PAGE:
Lt. Eric Pedersen paid $250 of his own money to a young Korean boy, Kim Huk Moon, to buy Reckless. The only reason Kim sold his beloved horse was so he could buy an artificial leg for his older sister, Chung Soon, who lost her leg in a land mine accident. Reckless joined the Marines to carry ammunition to the front lines for the 75mm Recoilless Rifle Platoon of the 5th Marines. She quickly earned the love and respect of all of the Marines that served with her.
One of Reckless’ finest hours came during the Battle of Outpost Vegas in March of 1953. At the time of this battle it was written that, “The savagery of the battle for the so-called Nevada Complex has never been equaled in Marine Corps history.” This particular battle “was to bring a cannonading and bombing seldom experienced in warfare … twenty-eight tons of bombs and hundreds of the largest shells turned the crest of Vegas into a smoking, death-pocked rubble.” And Reckless was in the middle of all of it.
Enemy soldiers could see her as she made her way across the deadly “no man’s land” rice paddies and up the steep 45-degree mountain trails that led to the firing sites. “It’s difficult to describe the elation and the boost in morale that little white-faced mare gave Marines as she outfoxed the enemy bringing vitally needed ammunition up the mountain,” Sgt. Maj. James E. Bobbitt recalled.
During this five-day battle, on one day alone she made 51 trips from the Ammunition Supply Point to the firing sites, 95% of the time by herself. She carried 386 rounds of ammunition (over 9,000 pounds – almost FIVE TONS! -- of ammunition), walked over 35 miles through open rice paddies and up steep mountains with enemy fire coming in at the rate of 500 rounds per minute. And as she so often did, she would carry wounded soldiers down the mountain to safety, unload them, get reloaded with ammo, and off she would go back up to the guns. She also provided a shield for several Marines who were trapped trying to make their way up to the front line. Wounded twice, she didn’t let that stop or slow her down.
What she did in this battle not only earned her the respect of all that served with her, but it got her promoted to Sergeant. Her heroics defined the word “Marine.” She was BELOVED by the Marines. They took care of her better than they took care of themselves – throwing their flak jackets over her to protect her when incoming was heavy, risking their own safety.
Her Military Decorations include two Purple Hearts, Good Conduct Medal, Presidential Unit Citation with star, National Defense Service Medal, Korean Service Medal, United Nations Service Medal, Navy Unit Commendation, and Republic of Korea Presidential Unit Citation, all of which she wore proudly on her red and gold blanket, along with a French Fourragere that the 5th Marines earned in WW1.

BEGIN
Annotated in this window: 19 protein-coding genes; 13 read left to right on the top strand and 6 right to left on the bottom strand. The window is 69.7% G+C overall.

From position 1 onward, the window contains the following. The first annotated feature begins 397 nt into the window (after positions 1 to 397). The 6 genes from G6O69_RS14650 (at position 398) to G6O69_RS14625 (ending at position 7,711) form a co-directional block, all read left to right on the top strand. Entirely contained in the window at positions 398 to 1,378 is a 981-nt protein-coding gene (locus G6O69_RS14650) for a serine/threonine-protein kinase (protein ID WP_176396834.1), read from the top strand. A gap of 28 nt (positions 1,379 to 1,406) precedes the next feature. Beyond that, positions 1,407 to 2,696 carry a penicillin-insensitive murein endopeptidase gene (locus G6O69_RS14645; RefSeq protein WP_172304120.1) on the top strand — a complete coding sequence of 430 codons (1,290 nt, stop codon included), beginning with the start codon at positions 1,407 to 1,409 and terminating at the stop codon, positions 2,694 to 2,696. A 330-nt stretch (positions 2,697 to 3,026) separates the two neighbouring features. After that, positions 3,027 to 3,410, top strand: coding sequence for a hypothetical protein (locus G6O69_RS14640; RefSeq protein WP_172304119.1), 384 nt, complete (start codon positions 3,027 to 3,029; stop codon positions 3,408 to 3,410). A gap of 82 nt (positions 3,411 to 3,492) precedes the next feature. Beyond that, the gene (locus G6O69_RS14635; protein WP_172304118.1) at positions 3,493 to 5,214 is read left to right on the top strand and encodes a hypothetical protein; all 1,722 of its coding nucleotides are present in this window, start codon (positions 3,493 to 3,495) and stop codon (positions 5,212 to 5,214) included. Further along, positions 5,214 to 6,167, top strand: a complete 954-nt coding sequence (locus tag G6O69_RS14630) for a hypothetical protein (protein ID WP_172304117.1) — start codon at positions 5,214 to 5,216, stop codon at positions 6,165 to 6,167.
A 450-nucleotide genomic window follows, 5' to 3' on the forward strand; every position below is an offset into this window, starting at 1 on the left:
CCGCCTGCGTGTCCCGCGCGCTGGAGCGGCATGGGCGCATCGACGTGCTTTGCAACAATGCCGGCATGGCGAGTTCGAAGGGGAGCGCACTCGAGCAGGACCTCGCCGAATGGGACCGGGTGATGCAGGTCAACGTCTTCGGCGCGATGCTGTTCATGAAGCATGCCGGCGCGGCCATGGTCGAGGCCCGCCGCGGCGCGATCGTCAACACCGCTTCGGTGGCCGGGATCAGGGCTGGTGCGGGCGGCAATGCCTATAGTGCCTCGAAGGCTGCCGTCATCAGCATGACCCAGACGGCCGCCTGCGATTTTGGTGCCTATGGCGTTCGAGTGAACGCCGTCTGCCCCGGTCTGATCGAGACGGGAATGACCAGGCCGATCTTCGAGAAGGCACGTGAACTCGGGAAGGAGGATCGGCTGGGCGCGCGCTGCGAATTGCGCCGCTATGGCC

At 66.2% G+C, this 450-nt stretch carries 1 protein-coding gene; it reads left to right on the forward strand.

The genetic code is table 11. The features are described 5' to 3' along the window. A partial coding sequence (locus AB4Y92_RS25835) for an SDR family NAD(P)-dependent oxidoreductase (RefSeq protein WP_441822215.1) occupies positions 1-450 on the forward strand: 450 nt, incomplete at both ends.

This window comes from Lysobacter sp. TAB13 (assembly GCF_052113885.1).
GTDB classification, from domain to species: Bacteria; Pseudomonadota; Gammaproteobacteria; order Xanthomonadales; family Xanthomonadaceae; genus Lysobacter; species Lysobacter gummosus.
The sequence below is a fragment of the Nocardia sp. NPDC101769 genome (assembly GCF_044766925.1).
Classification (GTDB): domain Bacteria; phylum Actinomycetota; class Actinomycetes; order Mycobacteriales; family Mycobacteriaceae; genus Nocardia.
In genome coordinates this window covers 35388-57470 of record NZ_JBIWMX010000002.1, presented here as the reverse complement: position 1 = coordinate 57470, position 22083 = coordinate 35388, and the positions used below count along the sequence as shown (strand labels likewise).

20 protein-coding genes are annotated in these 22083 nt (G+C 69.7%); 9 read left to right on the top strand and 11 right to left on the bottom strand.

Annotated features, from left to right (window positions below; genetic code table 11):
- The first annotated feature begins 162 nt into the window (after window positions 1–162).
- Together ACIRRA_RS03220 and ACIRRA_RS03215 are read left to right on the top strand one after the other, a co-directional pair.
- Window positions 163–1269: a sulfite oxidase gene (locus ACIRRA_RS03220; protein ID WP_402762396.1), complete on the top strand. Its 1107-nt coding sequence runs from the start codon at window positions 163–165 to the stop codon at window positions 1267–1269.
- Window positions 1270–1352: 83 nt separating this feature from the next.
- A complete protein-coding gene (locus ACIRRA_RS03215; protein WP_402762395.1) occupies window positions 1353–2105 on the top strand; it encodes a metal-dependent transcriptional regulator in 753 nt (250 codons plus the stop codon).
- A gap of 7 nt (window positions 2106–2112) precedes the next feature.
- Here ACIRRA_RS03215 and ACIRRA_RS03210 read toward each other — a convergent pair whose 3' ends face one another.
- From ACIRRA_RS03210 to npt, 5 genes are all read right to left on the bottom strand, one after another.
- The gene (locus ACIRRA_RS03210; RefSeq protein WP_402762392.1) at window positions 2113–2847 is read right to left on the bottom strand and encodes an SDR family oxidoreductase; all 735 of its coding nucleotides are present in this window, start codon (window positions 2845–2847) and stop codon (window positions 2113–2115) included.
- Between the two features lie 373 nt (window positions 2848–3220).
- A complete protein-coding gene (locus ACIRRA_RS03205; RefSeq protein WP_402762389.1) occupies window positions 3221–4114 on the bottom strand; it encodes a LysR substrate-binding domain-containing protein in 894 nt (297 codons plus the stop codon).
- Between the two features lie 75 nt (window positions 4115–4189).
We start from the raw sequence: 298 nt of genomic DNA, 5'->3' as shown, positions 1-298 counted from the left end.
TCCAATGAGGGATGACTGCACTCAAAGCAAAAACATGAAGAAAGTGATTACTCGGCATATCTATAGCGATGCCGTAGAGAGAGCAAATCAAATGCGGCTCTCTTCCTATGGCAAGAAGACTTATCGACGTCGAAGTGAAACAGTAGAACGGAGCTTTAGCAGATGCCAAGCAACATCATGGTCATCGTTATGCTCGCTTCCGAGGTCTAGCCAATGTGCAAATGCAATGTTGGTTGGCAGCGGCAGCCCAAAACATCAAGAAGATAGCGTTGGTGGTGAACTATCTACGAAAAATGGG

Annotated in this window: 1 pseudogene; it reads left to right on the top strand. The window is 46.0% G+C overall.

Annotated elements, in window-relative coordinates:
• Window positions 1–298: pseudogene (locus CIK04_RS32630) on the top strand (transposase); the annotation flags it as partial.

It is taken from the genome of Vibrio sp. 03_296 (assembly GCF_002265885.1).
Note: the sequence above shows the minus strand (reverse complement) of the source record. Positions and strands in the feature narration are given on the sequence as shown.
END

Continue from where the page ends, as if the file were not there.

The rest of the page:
There has never been a horse like Reckless, and her story deserves every honor and recognition she can receive.
She wasn't a horse - She was a Marine!
Reckless is immortalized.
“She wasn’t a horse, she was a Marine,” said Robin Hutton, whose book, “Sgt. Reckless, America’s War Horse,” is now a New York Times Best Seller. “When the Marines got her, they became her herd. She bonded with them and would do anything for them. She’d follow them anywhere and everywhere.”
After the war, Reckless, who was praised by The Saturday Evening Post while still in Korea, made several television appearances, including on the “Art Linkletter Show.” A film was planned, but ultimately did not materialize, Hutton said, and the horse fell from the national conversation. She later retired in 1960 at Camp Pendleton and after dying of natural causes, was buried there with full military honors on May 13, 1968.
Reckless gave birth to three colts — named Fearless, Dauntless and Chesty — and a filly that died one month later. Hutton said it’s “disappointing” that the horse’s line was not carried on, but she hopes Friday’s ceremony will re-ignite interest in Reckless, whom Hutton featured in a screenplay she’s written.
Now some 60 years after carrying wounded soldiers and ammunition during heavy firefights, a decorated Staff Sgt. Reckless is praised as America’s greatest equine soldier during the Korean War is finally being immortalized.
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